How Did World War I Impact Women? Ib History Hl Internal Assessment

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How Did World War I Impact Women?

Historical Investigation
Level: Higher
Candidate: Adriana Bendeck
001275001
Word Count: 1,900

A. Plan of Investigation
How Did World War I Impact Women?
As men left their old work to fill the need for soldiers, women were able, and in fact needed, to take the men’s place in the work force. The aim of this investigation is to find out the effects that World War I had on women in this period of time. The Great War changed the role of women in the workplace forever, as more and more young men volunteered or were drafted into the armed forces to fight in the war, women were called upon to fill their roles in the factories, mines and many other roles traditionally carried out by the men. This investigation will cover women in the war – in all branches, women’s role changes, as well as the effects of World War I and how these effects contributed to the change of roles of women in the workplace. Most research will be from a variety of websites, as well as several books, that not only include the Great War itself but the impact on women throughout. For example, “American Women in World War I” by Lettie Gavin, provides insightful information of women in all branches of the military as well as their jobs and tasks within the war.

B. Summary of Evidence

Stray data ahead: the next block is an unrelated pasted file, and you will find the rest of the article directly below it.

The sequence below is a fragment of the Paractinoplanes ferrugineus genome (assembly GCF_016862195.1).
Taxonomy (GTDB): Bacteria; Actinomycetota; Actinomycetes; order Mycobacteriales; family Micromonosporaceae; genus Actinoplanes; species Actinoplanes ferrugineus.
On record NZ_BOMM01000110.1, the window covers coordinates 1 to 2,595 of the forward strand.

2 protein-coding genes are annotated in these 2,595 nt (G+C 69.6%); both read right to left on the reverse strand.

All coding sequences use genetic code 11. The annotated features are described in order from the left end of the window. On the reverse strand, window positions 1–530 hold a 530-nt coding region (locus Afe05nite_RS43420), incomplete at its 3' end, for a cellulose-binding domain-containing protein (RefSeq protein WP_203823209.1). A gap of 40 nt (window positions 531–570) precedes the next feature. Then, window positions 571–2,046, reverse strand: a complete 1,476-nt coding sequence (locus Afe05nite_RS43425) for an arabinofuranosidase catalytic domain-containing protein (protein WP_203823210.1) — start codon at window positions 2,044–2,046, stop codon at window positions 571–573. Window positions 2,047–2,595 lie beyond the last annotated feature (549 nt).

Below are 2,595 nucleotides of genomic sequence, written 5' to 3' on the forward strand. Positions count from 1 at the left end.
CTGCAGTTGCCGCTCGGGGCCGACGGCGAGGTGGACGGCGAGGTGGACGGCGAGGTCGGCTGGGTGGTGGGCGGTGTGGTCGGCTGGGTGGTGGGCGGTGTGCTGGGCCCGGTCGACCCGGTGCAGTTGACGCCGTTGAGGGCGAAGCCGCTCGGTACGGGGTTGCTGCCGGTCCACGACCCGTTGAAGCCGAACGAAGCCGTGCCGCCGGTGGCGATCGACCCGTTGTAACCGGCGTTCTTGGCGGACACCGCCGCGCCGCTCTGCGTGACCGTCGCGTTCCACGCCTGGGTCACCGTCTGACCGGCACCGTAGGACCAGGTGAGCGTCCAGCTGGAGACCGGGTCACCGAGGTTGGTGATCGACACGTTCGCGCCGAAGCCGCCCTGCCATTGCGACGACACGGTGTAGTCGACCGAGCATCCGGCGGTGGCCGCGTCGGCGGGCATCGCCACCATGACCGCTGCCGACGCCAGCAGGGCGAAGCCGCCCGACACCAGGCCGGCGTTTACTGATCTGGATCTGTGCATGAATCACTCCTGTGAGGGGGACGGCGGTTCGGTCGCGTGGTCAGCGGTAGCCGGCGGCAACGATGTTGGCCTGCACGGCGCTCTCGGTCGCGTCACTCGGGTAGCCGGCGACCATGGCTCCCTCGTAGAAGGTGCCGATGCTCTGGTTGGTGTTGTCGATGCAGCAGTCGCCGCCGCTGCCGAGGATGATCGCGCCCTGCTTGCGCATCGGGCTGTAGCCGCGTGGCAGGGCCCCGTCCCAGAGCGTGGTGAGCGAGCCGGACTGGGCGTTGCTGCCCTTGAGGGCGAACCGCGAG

In the early twentieth century, a woman’s place was considered to be in the home, the school and the church.[1] However, when warfare struck, American leaders realized how women could and would provide vital aid, and thereby expanding the roles of women. When the United States declared war in 1917 and 4 million young men were drafted for the armed services, America’s labor shortage became serious. Waging all-out war in 1914 was also extremely expensive.[2]Armies on both sides needed millions of uniforms, warm jackets, leather boots, helmets, eating utensils, cots, blankets, tents, guns, and bullets in unlimited numbers, tons of food per day, ships, tanks, and a few airplanes.[3] Women had to step up. By the middle of the war women were already regarded as a force to be proud of, part of the glory of Britain. However, their entrance into the workforce was initially greeted with hostility for the usual sexist reasons and also because male workers worried that women's willingness to work for lower wages would put them out of work. [4] Women became the unsung heroes of the war, keeping the industrial wheels turning and the home fires burning.[5] Approximately 1,600,000 women joined the workforce between 1914 and 1918 in Government departments, public transport, the post office, as clerks in business, as land workers and in factories, especially in the dangerous munitions factories, which were employing 950,000 women by Armistice Day (as compared to 700,000 in Germany).[6] Although womanpower was being used in Europe, America had hesitated to use women to their advantage, except for U.S. Navy, Josephus Daniels, who recruited women as yeomen.[7] He was one of few that recognized the solution to the government’s obvious shortage of manpower. More than 11,000 females joined the Navy before the war ended, and also swarmed to Marine recruiting stations when enrollment became opened to females in August of 1918.[8] Even though the U.S. Army hesitated to allow women into their service due to enlistment laws, they finally decided to allow women to work as recruits and therefore not considered to be a part of the Army.[9] Once a part of the war, women were mainly in charge of caring for the wounded, employing new technology as telephone operators, and bravely covering the war as journalists. Several thousand skilled and patriotic U.S. nurses went to France in 1917 – 1918 to tend the sick and wounded of the American Expeditionary Forces (AEF).[10] The Red Cross had been involved in the war effort from the beginning of the conflict, establishing base hospitals and recruiting nurses. Now it actively sought women...
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